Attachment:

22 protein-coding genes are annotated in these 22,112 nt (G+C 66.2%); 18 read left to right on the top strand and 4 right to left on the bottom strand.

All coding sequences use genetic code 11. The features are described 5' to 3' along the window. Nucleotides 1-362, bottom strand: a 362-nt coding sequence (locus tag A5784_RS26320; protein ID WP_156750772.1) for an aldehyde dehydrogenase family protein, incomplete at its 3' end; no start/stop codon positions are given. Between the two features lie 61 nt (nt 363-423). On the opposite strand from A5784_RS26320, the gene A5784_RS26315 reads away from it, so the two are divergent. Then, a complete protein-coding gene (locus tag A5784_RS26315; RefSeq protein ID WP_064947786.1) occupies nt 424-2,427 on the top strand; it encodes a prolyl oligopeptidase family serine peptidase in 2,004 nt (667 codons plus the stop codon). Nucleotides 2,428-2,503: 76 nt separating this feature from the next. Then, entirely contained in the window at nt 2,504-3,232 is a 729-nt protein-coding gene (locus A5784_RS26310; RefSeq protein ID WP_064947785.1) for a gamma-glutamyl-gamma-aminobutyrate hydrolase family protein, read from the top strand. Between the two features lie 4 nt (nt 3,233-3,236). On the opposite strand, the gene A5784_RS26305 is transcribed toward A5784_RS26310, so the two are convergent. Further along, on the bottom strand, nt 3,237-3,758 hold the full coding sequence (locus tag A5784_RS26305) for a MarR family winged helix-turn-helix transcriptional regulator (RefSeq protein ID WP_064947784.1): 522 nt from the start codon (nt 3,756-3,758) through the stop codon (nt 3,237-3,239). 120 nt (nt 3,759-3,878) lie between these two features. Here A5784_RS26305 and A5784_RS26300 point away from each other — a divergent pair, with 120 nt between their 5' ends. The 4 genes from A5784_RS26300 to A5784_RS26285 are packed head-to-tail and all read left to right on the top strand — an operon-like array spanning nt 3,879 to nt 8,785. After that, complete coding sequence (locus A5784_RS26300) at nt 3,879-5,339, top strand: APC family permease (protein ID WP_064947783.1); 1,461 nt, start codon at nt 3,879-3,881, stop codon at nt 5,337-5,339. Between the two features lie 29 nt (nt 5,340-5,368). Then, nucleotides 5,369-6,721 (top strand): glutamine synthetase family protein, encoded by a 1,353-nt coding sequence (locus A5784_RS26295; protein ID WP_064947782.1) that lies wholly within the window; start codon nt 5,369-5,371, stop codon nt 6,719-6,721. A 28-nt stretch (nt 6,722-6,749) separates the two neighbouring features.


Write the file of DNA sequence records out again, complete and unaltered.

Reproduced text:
22 protein-coding genes are annotated in these 22,112 nt (G+C 66.2%); 18 read left to right on the top strand and 4 right to left on the bottom strand.

All coding sequences use genetic code 11. The features are described 5' to 3' along the window. Nucleotides 1-362, bottom strand: a 362-nt coding sequence (locus tag A5784_RS26320; protein ID WP_156750772.1) for an aldehyde dehydrogenase family protein, incomplete at its 3' end; no start/stop codon positions are given. Between the two features lie 61 nt (nt 363-423). On the opposite strand from A5784_RS26320, the gene A5784_RS26315 reads away from it, so the two are divergent. Then, a complete protein-coding gene (locus tag A5784_RS26315; RefSeq protein ID WP_064947786.1) occupies nt 424-2,427 on the top strand; it encodes a prolyl oligopeptidase family serine peptidase in 2,004 nt (667 codons plus the stop codon). Nucleotides 2,428-2,503: 76 nt separating this feature from the next. Then, entirely contained in the window at nt 2,504-3,232 is a 729-nt protein-coding gene (locus A5784_RS26310; RefSeq protein ID WP_064947785.1) for a gamma-glutamyl-gamma-aminobutyrate hydrolase family protein, read from the top strand. Between the two features lie 4 nt (nt 3,233-3,236). On the opposite strand, the gene A5784_RS26305 is transcribed toward A5784_RS26310, so the two are convergent. Further along, on the bottom strand, nt 3,237-3,758 hold the full coding sequence (locus tag A5784_RS26305) for a MarR family winged helix-turn-helix transcriptional regulator (RefSeq protein ID WP_064947784.1): 522 nt from the start codon (nt 3,756-3,758) through the stop codon (nt 3,237-3,239). 120 nt (nt 3,759-3,878) lie between these two features. Here A5784_RS26305 and A5784_RS26300 point away from each other — a divergent pair, with 120 nt between their 5' ends. The 4 genes from A5784_RS26300 to A5784_RS26285 are packed head-to-tail and all read left to right on the top strand — an operon-like array spanning nt 3,879 to nt 8,785. After that, complete coding sequence (locus A5784_RS26300) at nt 3,879-5,339, top strand: APC family permease (protein ID WP_064947783.1); 1,461 nt, start codon at nt 3,879-3,881, stop codon at nt 5,337-5,339. Between the two features lie 29 nt (nt 5,340-5,368). Then, nucleotides 5,369-6,721 (top strand): glutamine synthetase family protein, encoded by a 1,353-nt coding sequence (locus A5784_RS26295; protein ID WP_064947782.1) that lies wholly within the window; start codon nt 5,369-5,371, stop codon nt 6,719-6,721. A 28-nt stretch (nt 6,722-6,749) separates the two neighbouring features.